With the March deadline for the stamp duty holiday on the horizon, the UK property industry has urged Chancellor Rishi Sunak to consider extending the exemption on the first £500,000 of residential property purchases.
MPs will debate the Stamp Duty Holiday extension following a hugely popular online petition, Estate Agent Today has reported. The debate has been triggered by the online petition calling for a six-month extension beyond March 31.
Here are the details:
When?: 1st of February
What Time? 4:30pm
How long?: 90-minutes
Who will lead the session?: Elliot Colburn MP, a member of the Petitions Committee
Jesse Norman MP, Financial Secretary to the Treasury, will respond for the government.
The current SDLT threshold for residential properties is £500,000, after the 1st of April it will go back down to £125,000. The threshold for non-residential land and properties is £150,000 and will continue to be.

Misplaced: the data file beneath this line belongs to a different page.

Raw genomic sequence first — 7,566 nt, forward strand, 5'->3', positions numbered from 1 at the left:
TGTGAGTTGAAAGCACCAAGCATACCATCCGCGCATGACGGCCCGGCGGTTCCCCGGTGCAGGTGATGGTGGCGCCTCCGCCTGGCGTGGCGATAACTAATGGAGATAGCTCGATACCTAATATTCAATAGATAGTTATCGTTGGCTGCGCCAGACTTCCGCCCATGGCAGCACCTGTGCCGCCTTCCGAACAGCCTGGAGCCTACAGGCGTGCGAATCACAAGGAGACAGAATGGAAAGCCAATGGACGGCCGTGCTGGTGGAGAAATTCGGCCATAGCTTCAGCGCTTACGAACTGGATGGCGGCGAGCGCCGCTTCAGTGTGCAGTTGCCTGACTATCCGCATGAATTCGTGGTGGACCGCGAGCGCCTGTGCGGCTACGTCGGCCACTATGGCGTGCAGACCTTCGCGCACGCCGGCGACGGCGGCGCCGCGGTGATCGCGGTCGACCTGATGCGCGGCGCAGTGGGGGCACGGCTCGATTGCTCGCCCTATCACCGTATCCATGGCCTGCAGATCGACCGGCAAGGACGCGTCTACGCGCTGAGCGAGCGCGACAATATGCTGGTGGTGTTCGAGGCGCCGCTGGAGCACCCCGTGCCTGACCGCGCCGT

However, the Chancellor has told Tory MPs he needs to make “tough choices” to start restoring order to the public finances, the Financial Times has reported.
At the time of writing, Mr Sunak and The Treasury had no plans to extend the housing market’s stamp duty holiday, so those in the market to buy or sell their properties should prepare for the 31 March deadline.
What happened on the stamp duty holiday?
The temporary stimulus was put in place to nudge the property along after the initial lockdown last year and to keep jobs. Prices and transactions soon became frothy when buyers took advantage of savings as much as £15,000.
Not all house buyers have reaped the advantages, though. One set of victims of the stimulus are first-time buyers as an active housing market rocketed houses prices. Residential prices leapt as much as 31.5% from December 2019 to December 2020, according to HM Revenue & Customs figures. UK average house prices increased by 7.6 per cent in the year to November 2020, numbers not seen since June 2016.
The average house price is now £250,000 while in London prices passed £500,000 for the first time.
From 1 April 2021, first-time buyers will get a relief or discount, meaning you will pay less or in some cases no tax if both the following apply:
- you, and anyone else you’re buying with, are first-time buyers
- the purchase price is £500,000 or less
You will be eligible for this discount if you bought your first home before 8 July 2020.